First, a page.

- Operating intentionally and with a clear sense of purpose. Purpose begins with ‘why’ – why do we exist as an organization? The necessary corollary is character. These require a high degree of self-awareness and helps to refine long-term vision and goals, defined both as financial targets and as an organization’s role in bettering the lives of its clients, employees, shareholders, stakeholders, and society.
- Systems thinking, processes, and collaboration. This is the ability to extrapolate sustainability purpose and strategy into the “how” of everyday actions. While devising strategies that meet the benchmarks of Scope 1, 2, and 3 will address GHG reporting, sustainability leadership will inform an organization’s broader mindset regarding all aspects of a business.
- Communication, stakeholder engagement, and continuity. Engaging with external stakeholders and investors in a transparent, frequent, and inclusive manner is at the heart of the social enterprise and is key to managing and setting expectations. In this, it is important to go beyond ESG reports and remain nimble as reporting standards continue to change and be refined.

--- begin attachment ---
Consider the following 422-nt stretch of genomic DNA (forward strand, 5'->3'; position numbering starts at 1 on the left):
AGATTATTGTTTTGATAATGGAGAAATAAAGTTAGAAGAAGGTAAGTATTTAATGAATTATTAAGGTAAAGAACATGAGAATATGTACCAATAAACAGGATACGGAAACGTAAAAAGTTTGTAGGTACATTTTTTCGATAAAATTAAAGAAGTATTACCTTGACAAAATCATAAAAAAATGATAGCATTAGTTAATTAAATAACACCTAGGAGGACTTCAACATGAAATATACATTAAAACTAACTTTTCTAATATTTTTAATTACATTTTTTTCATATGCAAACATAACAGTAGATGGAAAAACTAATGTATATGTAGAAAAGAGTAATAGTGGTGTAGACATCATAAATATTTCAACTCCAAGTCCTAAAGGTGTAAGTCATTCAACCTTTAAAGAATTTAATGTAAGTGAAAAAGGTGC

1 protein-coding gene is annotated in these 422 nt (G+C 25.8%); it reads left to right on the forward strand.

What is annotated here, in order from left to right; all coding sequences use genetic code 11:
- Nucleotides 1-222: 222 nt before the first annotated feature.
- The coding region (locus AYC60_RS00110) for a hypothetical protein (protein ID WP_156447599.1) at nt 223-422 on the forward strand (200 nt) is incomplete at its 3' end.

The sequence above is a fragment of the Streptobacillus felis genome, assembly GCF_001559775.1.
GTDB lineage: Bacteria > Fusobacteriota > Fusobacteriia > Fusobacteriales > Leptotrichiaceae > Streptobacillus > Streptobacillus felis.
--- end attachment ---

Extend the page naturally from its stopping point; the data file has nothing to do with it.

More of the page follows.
- Creativity, innovation, and embracing change. Disruption and innovation, setting bold, courageous goals, and “bringing people along on the journey” are critical for leadership to build the confidence and momentum necessary to succeed. Dealing with ambiguity while remaining true to original purpose will be a central characteristic of sustainability leadership.
As the world comes to grips with the implications of the “next normal,” it is more critical than ever to insist on a convergence of practice and purpose when it comes to sustainability, DEI, and ESG overall. Embracing sustainability leadership – by appointing, developing, empowering, and retaining people who combine the necessary mindset and skillset – is essential for perpetuating dynamic, profitable, purpose-driven businesses and organizations. For boards and executive teams, this is not a choice. We have arrived at a crossroads; what happens next depends on the leaders we appoint now. The stakes could not be higher.